Cosby X two: Father and son graduate together in UAA’s spring 2023 commencement ceremony

by Catalina Myers  |   

Father Mark Cosby and his son, Matt Cosby backstage as they prepere to graduate together during UAA's Spring 2023 Commencement in the Alaska Airlines Center.
From left to right: Mark and Matt Cosby, father and son had the full collegiate experience together and graduated, Sunday, May 7, in the spring 2023 commencement ceremony. (Photo by James Evans / University of Alaska Anchorage)

When Mark Cosby enrolled at UAA, he was given his WolfCard and assigned a university username. He was surprised to discover it was “jmcosby2.” 

“I beat you to the punch,” his son Matt Cosby said. Junior Cosby was given the username “jmcosby,” and Mark, despite being the senior Cosby, has jokingly been referred to in the family ever since as “the second Cosby.”

“Everytime I look at that over the years I kinda laugh,” Mark said. 

It all worked out in the end, as the father and son duo graduated Sunday, May 7, in the 2023 spring commencement ceremony at the Alaska Airlines Center. It was touching as Mark Cosby walked across the stage, graduating with his bachelor’s in civil engineering from the College of Engineering (CoEng). You could hear a "whoop" ringing out from the depths of the crowd as Matt Cosby cheered on his father. 

Mark Cosby moved to Anchorage with his wife, settling into life in the 49th state. While she worked in health care as a nurse, he landed in the construction industry, and the two of them raised their five sons — of whom Matt is the oldest. 

As the years went by and Mark continued to advance in his career, he realized he was beginning to hit a wall. In Alaska and across the country, the construction industry had evolved. The once coveted and more easily attainable project management and senior positions within a construction company now required a bachelor’s degree. Mark, in his mid-40s, contemplated going back to school. With the support of his wife and after crunching the numbers to make sure it was financially possible, he enrolled at UAA as a full-time student.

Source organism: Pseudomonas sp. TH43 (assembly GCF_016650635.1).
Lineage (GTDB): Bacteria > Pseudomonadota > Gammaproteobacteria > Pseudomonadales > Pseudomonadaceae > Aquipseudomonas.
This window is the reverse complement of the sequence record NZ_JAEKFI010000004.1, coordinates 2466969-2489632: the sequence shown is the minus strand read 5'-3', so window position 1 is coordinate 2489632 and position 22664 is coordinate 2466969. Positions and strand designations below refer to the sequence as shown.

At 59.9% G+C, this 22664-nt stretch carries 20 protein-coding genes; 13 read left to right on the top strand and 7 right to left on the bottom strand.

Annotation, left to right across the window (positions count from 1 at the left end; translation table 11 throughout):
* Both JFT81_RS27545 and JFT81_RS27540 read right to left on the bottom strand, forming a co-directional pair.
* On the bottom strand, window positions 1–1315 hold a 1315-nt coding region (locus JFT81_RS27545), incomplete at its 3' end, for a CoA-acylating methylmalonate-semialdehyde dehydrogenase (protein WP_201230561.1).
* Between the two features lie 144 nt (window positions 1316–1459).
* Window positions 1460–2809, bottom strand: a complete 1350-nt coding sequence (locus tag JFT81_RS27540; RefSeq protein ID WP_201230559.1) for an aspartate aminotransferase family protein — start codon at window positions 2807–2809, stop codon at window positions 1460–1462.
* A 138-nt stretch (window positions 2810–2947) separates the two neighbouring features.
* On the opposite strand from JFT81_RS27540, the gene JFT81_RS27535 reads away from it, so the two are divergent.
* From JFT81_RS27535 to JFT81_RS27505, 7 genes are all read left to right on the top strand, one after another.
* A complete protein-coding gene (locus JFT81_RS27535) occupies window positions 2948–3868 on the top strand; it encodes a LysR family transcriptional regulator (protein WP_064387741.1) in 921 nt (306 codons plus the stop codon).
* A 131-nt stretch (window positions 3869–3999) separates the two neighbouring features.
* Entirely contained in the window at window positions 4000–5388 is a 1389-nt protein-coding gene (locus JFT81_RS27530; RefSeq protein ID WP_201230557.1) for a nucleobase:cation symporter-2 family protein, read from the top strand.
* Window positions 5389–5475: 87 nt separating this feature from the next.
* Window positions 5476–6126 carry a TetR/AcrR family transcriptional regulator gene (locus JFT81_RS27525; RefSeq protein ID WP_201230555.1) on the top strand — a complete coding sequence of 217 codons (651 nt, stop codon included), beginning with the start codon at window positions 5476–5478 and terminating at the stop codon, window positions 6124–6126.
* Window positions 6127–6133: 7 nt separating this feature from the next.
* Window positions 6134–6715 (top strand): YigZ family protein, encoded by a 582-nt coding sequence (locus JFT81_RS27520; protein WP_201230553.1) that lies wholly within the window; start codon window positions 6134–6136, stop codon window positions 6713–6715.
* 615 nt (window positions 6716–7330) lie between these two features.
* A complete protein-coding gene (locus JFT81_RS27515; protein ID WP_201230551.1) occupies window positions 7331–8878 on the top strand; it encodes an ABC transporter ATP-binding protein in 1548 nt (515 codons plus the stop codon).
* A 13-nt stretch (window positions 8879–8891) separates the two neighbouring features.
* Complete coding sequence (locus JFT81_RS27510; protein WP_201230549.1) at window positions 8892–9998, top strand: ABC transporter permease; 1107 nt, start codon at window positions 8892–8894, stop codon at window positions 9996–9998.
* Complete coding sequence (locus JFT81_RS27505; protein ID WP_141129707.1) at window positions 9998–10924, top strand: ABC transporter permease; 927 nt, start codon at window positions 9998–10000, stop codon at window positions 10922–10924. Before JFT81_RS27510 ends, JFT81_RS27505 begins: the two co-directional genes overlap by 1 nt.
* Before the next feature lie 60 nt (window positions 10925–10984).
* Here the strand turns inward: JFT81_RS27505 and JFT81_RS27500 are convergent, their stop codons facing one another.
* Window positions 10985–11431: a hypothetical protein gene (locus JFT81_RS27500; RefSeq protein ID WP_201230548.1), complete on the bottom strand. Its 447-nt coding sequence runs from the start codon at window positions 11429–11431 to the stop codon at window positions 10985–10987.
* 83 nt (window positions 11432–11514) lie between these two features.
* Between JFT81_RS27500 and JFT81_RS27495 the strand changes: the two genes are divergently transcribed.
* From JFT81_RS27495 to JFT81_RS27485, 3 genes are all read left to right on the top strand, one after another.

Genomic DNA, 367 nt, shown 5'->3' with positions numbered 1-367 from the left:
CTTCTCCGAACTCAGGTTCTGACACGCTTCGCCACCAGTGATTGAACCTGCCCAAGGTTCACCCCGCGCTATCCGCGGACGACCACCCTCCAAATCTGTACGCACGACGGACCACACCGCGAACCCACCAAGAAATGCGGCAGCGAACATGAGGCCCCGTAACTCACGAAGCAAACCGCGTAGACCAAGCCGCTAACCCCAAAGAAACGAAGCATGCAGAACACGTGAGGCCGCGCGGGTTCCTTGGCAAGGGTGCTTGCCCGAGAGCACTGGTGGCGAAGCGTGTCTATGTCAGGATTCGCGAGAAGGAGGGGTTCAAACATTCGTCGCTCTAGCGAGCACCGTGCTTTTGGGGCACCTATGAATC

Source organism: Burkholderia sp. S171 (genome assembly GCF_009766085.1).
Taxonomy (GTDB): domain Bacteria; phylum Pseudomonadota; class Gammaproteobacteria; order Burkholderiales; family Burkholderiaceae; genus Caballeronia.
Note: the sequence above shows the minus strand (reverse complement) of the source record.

“It was a big step but I wanted to do something interesting, I wanted to do something to challenge myself and that was related to my past career,” Mark said. “It was really hard going back to school. I wanted to integrate into my classes and campus life since I was going there full time.” 

Mark’s trepidation about returning to school — a feeling many non-traditional students express when entering college in mid-life and career — was relieved to be welcomed and accepted by his peers and professors. As they say, the rest is history, and Mark made the most of his time at UAA, participating in study sessions with his classmates and late-night celebratory pizza runs after exams; he joined the student chapter of the American Society of Civil Engineers and became involved in the Alaska Native Science and Engineering Program. Mark said he is glad he took the time to immerse himself in the whole college experience, taking classes year-round and participating in campus life.